It will be appreciated that some embodiments may be comprised of one or more generic or specialized processors (or “processing devices”) such as microprocessors, digital signal processors, customized processors and field programmable gate arrays (FPGAs) and unique stored program instructions (including both software and firmware) that control the one or more processors to implement, in conjunction with certain non-processor circuits, some, most, or all of the functions of the method and/or apparatus described herein. Alternatively, some or all functions could be implemented by a state machine that has no stored program instructions, or in one or more application specific integrated circuits (ASICs), in which each function or some combinations of certain of the functions are implemented as custom logic. Of course, a combination of the two approaches could be used.

Moreover, an embodiment can be implemented as a computer-readable storage medium having computer readable code stored thereon for programming a computer (e.g., comprising a processor) to perform a method as described and claimed herein. Examples of such computer-readable storage mediums include, but are not limited to, a hard disk, a CD-ROM, an optical storage device, a magnetic storage device, a ROM (Read Only Memory), a PROM (Programmable Read Only Memory), an EPROM (Erasable Programmable Read Only Memory), an EEPROM (Electrically Erasable Programmable Read Only Memory) and a Flash memory. Further, it is expected that one of ordinary skill, notwithstanding possibly significant effort and many design choices motivated by, for example, available time, current technology, and economic considerations, when guided by the concepts and principles disclosed herein will be readily capable of generating such software instructions and programs and ICs with minimal experimentation.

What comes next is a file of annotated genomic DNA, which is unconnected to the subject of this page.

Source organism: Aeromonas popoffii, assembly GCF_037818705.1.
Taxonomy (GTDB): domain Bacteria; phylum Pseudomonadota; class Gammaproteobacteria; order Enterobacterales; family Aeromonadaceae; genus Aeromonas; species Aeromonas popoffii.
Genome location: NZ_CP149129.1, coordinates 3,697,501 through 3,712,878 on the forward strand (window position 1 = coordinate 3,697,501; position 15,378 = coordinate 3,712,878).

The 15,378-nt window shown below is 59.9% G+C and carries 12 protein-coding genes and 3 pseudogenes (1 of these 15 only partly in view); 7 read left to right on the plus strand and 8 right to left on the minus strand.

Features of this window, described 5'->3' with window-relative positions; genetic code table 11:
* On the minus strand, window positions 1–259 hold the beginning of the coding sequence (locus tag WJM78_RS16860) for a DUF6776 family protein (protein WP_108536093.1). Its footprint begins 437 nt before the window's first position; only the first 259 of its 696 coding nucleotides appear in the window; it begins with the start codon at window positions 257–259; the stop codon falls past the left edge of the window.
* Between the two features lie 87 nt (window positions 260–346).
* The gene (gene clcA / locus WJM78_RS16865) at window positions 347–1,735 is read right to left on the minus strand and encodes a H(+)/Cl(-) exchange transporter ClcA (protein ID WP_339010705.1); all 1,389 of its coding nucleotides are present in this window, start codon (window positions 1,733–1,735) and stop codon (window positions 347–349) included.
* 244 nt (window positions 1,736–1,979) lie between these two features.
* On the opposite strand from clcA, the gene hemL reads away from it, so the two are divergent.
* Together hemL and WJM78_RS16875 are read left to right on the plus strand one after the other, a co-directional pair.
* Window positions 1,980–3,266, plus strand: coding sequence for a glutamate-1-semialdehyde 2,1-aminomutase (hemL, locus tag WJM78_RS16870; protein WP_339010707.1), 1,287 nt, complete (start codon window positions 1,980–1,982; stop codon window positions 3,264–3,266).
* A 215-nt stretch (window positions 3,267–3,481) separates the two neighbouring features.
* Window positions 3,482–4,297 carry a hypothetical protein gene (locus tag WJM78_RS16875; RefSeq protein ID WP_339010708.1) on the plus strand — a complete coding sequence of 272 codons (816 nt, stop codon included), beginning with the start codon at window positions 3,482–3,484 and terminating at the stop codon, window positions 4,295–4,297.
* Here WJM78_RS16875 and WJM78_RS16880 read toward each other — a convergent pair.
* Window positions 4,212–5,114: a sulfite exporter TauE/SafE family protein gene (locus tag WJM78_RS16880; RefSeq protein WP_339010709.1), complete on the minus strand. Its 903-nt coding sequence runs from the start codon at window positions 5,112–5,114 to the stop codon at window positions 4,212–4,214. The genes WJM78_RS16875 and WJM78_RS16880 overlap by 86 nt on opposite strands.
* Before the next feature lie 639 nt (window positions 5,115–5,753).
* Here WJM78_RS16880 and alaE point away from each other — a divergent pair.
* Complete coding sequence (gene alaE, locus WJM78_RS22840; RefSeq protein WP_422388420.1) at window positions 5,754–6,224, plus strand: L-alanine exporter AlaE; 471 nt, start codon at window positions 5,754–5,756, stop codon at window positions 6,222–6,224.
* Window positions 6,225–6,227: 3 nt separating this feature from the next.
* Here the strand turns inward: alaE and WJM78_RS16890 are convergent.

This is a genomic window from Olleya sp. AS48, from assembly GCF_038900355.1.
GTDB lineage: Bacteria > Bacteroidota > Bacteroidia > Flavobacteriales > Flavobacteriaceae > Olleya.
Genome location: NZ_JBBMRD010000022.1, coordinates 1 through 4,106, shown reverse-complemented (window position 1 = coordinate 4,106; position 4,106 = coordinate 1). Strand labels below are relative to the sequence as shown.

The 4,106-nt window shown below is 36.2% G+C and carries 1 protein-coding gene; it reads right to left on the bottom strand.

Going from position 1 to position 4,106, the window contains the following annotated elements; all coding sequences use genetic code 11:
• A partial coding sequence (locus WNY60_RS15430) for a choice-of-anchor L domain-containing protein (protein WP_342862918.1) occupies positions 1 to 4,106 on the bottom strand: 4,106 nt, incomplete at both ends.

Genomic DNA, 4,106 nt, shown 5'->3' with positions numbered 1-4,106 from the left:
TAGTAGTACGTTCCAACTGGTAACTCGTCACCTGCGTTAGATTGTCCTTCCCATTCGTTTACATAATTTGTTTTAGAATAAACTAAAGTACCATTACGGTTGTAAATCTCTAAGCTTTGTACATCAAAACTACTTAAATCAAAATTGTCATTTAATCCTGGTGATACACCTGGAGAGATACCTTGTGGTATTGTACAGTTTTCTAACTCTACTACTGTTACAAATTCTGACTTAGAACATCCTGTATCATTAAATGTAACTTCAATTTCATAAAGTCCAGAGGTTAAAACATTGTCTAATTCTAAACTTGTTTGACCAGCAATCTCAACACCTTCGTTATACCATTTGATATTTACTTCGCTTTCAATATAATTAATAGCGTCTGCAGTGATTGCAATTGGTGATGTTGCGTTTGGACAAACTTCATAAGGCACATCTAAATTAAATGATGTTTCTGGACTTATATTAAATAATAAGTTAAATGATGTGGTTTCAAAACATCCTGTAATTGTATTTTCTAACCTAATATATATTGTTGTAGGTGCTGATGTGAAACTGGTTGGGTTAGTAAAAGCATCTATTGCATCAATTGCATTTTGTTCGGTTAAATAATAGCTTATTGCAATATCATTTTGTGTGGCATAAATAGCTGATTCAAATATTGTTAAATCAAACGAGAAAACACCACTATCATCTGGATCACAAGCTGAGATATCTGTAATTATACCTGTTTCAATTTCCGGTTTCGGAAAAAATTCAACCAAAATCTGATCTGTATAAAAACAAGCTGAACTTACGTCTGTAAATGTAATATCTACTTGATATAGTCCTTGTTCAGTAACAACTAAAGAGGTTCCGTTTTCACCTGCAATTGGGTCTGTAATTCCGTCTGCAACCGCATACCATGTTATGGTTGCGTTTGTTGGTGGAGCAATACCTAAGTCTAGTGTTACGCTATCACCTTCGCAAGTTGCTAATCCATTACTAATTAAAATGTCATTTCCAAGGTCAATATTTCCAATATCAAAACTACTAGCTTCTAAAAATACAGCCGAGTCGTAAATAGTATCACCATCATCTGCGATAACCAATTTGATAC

The Abstract of the Disclosure is provided to allow the reader to quickly ascertain the nature of the technical disclosure. It is submitted with the understanding that it will not be used to interpret or limit the scope or meaning of the claims. In addition, in the foregoing Detailed Description, it can be seen that various features are grouped together in various embodiments for the purpose of streamlining the disclosure. This method of disclosure is not to be interpreted as reflecting an intention that the claimed embodiments require more features than are expressly recited in each claim. Rather, as the following claims reflect, inventive subject matter lies in less than all features of a single disclosed embodiment. Thus the following claims are hereby incorporated into the Detailed Description, with each claim standing on its own as a separately claimed subject matter.

Referenced by
Citing PatentFiling datePublication dateApplicantTitle
US8179873Oct 14, 2008May 15, 2012Motorola Solutions, Inc.Method to quite consecutive narrow band channels
US20110299509 *Feb 2, 2010Dec 8, 2011Koninklijke Philips Electronics N.V.Scheduling and protection of quiet periods in a quiet zone for incumbent signal detection
WO2010045019A2 *Sep 29, 2009Apr 22, 2010Motorola, Inc.Method to quiet consecutive narrow band channels
Classifications
U.S. Classification370/349
International ClassificationH04J3/24
Cooperative ClassificationH04W84/18, H04W48/02, H04W48/12
European ClassificationH04W48/12
Legal Events
DateCodeEventDescription
Dec 18, 2012CCCertificate of correction
Apr 6, 2011ASAssignment
Owner name: MOTOROLA SOLUTIONS, INC., ILLINOIS
Free format text: CHANGE OF NAME;ASSIGNOR:MOTOROLA, INC;REEL/FRAME:026079/0880
Effective date: 20110104
Mar 5, 2008ASAssignment
Owner name: MOTOROLA, INC., ILLINOIS
Free format text: ASSIGNMENT OF ASSIGNORS INTEREST;ASSIGNORS:CHU, YUECHUN;RAMACHANDRAN, SHYAMAL;REEL/FRAME:020602/0103
Effective date: 20080304